The highs and lows of child planning meetings

We have had two child planning meetings now with Trudy in her new setting.

In the first meeting, you asked us what we thought about special education. I explained that we were well informed as I was a specialist teacher working in a special school with children with a range of needs, and Alex was a mainstream primary school teacher. We acknowledged the importance of reviewing Trudy’s progress and making an informed decision about where she would go. At present, nursery is a play-based environment and perfectly suited to the needs of a child with a learning disability. We see no issue in having her in a mainstream school, particularly whilst her brother is also there.

At the first meeting, nobody had met Trudy. We explained that the pile of paper we gave them was not going to tell them about the kind of person Trudy was. They would have to meet her.

Since then, Trudy has been successful at making her own friendships, integrating into the nursery environment, respectfully listening to instructions and learning to potty-train. Staff were hesitant at first because they had never had a child with Down’s Syndrome before. I respected their honesty and we have worked together to make sure that they get the right information at the right time. They had the right inherent attitudes to work with a child who is different, embracing diversity instead of withdrawing from it.

At the second meeting, you brought up special education again, against anything that is written in legislation and policy about the presumption of mainstreaming for young people with additional support needs and when we had been very clear about what we want for Trudy. I don’t want to have to cite all the Acts, but I will.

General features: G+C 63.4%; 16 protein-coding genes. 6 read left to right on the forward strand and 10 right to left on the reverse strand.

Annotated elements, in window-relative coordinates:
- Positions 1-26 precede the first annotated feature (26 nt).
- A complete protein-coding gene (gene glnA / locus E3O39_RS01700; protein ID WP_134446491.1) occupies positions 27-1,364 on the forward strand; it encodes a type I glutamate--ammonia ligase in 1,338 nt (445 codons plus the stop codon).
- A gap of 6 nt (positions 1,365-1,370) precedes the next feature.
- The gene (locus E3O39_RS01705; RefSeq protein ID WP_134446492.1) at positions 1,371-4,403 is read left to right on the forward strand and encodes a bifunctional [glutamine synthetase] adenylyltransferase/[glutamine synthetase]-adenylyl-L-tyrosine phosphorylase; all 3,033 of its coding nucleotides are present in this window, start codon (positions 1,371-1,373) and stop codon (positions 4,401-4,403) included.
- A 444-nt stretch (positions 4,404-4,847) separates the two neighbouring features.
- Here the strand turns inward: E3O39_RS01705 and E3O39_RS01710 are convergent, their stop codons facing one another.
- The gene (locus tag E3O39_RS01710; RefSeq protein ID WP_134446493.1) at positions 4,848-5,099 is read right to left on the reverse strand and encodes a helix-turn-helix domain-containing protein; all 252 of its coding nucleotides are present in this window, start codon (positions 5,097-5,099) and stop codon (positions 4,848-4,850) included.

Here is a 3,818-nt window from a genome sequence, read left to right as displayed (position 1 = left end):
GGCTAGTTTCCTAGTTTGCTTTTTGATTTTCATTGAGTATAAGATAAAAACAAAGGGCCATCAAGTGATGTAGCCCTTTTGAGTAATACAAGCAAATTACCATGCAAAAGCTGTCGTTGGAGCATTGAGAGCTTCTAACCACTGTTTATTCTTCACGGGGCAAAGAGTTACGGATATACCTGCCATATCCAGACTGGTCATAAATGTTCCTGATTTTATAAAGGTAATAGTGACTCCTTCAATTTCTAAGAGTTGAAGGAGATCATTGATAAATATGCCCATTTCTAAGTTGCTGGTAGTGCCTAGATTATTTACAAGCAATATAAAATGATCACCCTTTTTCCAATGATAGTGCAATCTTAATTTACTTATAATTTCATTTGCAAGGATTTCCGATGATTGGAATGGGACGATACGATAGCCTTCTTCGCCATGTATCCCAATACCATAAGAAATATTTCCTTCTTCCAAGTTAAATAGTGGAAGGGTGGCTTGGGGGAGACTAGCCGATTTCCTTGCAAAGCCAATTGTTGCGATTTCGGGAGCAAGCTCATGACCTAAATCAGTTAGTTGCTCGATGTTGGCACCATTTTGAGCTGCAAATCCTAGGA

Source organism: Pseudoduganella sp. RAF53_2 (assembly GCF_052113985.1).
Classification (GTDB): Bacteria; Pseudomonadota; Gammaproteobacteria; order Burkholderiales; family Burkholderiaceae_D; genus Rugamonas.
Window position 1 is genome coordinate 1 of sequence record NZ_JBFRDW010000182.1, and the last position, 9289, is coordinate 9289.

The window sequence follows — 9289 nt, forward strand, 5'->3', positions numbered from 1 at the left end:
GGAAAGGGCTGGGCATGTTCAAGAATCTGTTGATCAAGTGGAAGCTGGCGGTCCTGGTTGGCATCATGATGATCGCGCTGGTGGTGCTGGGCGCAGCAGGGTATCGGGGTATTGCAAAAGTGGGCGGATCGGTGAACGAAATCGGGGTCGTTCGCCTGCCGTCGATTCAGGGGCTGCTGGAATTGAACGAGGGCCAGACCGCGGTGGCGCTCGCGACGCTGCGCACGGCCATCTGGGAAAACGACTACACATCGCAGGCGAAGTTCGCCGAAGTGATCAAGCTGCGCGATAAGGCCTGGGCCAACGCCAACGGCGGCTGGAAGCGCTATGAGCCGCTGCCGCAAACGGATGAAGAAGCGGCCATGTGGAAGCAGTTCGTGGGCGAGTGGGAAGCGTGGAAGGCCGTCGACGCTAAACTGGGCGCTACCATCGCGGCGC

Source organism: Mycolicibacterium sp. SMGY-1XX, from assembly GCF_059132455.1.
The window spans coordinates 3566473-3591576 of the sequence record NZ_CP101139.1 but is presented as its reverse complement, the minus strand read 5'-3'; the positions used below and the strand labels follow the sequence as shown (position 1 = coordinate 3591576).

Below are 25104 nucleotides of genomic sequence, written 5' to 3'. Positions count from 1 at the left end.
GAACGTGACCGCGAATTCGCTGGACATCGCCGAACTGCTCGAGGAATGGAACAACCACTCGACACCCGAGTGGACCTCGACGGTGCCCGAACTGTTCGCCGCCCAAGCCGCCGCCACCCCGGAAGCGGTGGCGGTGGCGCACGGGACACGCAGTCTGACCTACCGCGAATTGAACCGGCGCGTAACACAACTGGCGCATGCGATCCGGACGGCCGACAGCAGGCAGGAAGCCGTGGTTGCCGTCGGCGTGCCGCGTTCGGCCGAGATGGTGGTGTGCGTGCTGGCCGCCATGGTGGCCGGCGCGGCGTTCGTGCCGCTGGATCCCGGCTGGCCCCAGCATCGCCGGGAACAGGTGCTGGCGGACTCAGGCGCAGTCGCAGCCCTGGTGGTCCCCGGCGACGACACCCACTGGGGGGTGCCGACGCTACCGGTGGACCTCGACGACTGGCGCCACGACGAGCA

It is wholly inappropriate to discuss something that we do not think is relevant at Trudy’s time of life, when they might be the only years when Trudy is able to be a genuine part of her community.

We will be the first people to recognise the signs when Trudy’s life is miserable in mainstream school and we hope that this will never be the case because we believe that she is able enough to partake in mainstream life. Research around DS from around the world acknowledges that children with DS are achieving more in mainstream settings because of the exposure to children who are developmentally more advanced than them. Child planning meetings are set up so that we have the opportunity to review the suitability of the school as well as her progress. Staff will let us know when they believe that Trudy is no longer achieving in their setting, and they should be empowered to do so. Trudy herself will show signs of not wanting to go to school and will have the capacity to explain to us how she is feeling.

I work with children with a range of complex needs, including complex communication needs and there is not one child who is incapable of expressing their opinion. It might not be in a conventional way, but it is clear when a child is not happy.

This is by no means attaching stigma to special schools. I believe that children need to be in the right setting for them and the school I work in is the right setting for its pupils, with access to the specialist support that they wouldn’t otherwise get in mainstream. We are happy to move Trudy across to a specialist setting if we feel the time is right. Not at the age of 4.

Please refrain from discussing options to parents who are not considering them, as it implies that there is agenda behind the words. We are well aware that Local Authorities are considering alternatives to mainstream settings as the system is currently unsustainable. However, as far as we are concerned, our little girl should not be subject to the changing tides of the education system but be at the heart of all decisions around her future.

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